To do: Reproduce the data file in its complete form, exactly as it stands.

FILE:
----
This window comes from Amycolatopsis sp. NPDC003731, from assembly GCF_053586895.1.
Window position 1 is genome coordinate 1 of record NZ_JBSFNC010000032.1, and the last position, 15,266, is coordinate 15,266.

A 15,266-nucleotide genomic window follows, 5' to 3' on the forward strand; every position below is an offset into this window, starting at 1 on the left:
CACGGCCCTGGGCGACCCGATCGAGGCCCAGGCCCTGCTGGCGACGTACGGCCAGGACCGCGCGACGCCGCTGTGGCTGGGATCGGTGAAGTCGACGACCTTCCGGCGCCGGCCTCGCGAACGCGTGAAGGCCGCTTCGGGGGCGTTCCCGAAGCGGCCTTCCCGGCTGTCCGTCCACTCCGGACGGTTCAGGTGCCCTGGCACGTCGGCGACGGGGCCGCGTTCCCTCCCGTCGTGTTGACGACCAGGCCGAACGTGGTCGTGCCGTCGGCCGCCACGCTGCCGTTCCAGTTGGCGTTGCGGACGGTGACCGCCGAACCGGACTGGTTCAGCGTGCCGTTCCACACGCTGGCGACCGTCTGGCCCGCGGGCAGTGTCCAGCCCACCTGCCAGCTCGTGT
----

This window comes from Amycolatopsis sp. NPDC003731, from assembly GCF_053586895.1.
Window position 1 is genome coordinate 1 of record NZ_JBSFNC010000032.1, and the last position, 15,266, is coordinate 15,266.

A 15,266-nucleotide genomic window follows, 5' to 3' on the forward strand; every position below is an offset into this window, starting at 1 on the left:
CACGGCCCTGGGCGACCCGATCGAGGCCCAGGCCCTGCTGGCGACGTACGGCCAGGACCGCGCGACGCCGCTGTGGCTGGGATCGGTGAAGTCGACGACCTTCCGGCGCCGGCCTCGCGAACGCGTGAAGGCCGCTTCGGGGGCGTTCCCGAAGCGGCCTTCCCGGCTGTCCGTCCACTCCGGACGGTTCAGGTGCCCTGGCACGTCGGCGACGGGGCCGCGTTCCCTCCCGTCGTGTTGACGACCAGGCCGAACGTGGTCGTGCCGTCGGCCGCCACGCTGCCGTTCCAGTTGGCGTTGCGGACGGTGACCGCCGAACCGGACTGGTTCAGCGTGCCGTTCCACACGCTGGCGACCGTCTGGCCCGCGGGCAGTGTCCAGCCCACCTGCCAGCTCGTGT